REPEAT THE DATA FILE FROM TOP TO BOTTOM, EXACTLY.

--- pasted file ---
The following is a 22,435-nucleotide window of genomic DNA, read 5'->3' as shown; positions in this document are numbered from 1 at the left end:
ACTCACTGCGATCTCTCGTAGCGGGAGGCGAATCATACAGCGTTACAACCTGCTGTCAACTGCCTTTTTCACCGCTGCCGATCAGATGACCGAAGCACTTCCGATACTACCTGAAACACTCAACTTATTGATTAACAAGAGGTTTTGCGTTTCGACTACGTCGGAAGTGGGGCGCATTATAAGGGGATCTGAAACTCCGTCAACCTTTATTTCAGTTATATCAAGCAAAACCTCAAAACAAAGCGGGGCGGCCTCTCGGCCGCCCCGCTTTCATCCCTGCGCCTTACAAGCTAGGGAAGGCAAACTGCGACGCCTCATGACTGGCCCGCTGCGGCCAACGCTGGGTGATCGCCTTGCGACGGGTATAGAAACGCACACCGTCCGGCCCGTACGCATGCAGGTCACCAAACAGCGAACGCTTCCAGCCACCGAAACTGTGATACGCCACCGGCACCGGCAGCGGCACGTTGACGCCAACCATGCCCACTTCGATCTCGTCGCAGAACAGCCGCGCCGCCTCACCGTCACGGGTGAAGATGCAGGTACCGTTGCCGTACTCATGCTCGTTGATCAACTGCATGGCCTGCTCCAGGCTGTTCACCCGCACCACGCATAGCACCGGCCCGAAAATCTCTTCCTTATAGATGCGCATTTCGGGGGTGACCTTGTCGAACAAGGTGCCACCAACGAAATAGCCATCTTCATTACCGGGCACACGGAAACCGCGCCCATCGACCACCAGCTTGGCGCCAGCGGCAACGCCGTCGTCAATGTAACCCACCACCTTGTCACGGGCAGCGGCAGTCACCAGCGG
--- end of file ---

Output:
The following is a 22,435-nucleotide window of genomic DNA, read 5'->3' as shown; positions in this document are numbered from 1 at the left end:
ACTCACTGCGATCTCTCGTAGCGGGAGGCGAATCATACAGCGTTACAACCTGCTGTCAACTGCCTTTTTCACCGCTGCCGATCAGATGACCGAAGCACTTCCGATACTACCTGAAACACTCAACTTATTGATTAACAAGAGGTTTTGCGTTTCGACTACGTCGGAAGTGGGGCGCATTATAAGGGGATCTGAAACTCCGTCAACCTTTATTTCAGTTATATCAAGCAAAACCTCAAAACAAAGCGGGGCGGCCTCTCGGCCGCCCCGCTTTCATCCCTGCGCCTTACAAGCTAGGGAAGGCAAACTGCGACGCCTCATGACTGGCCCGCTGCGGCCAACGCTGGGTGATCGCCTTGCGACGGGTATAGAAACGCACACCGTCCGGCCCGTACGCATGCAGGTCACCAAACAGCGAACGCTTCCAGCCACCGAAACTGTGATACGCCACCGGCACCGGCAGCGGCACGTTGACGCCAACCATGCCCACTTCGATCTCGTCGCAGAACAGCCGCGCCGCCTCACCGTCACGGGTGAAGATGCAGGTACCGTTGCCGTACTCATGCTCGTTGATCAACTGCATGGCCTGCTCCAGGCTGTTCACCCGCACCACGCATAGCACCGGCCCGAAAATCTCTTCCTTATAGATGCGCATTTCGGGGGTGACCTTGTCGAACAAGGTGCCACCAACGAAATAGCCATCTTCATTACCGGGCACACGGAAACCGCGCCCATCGACCACCAGCTTGGCGCCAGCGGCAACGCCGTCGTCAATGTAACCCACCACCTTGTCACGGGCAGCGGCAGTCACCAGCGG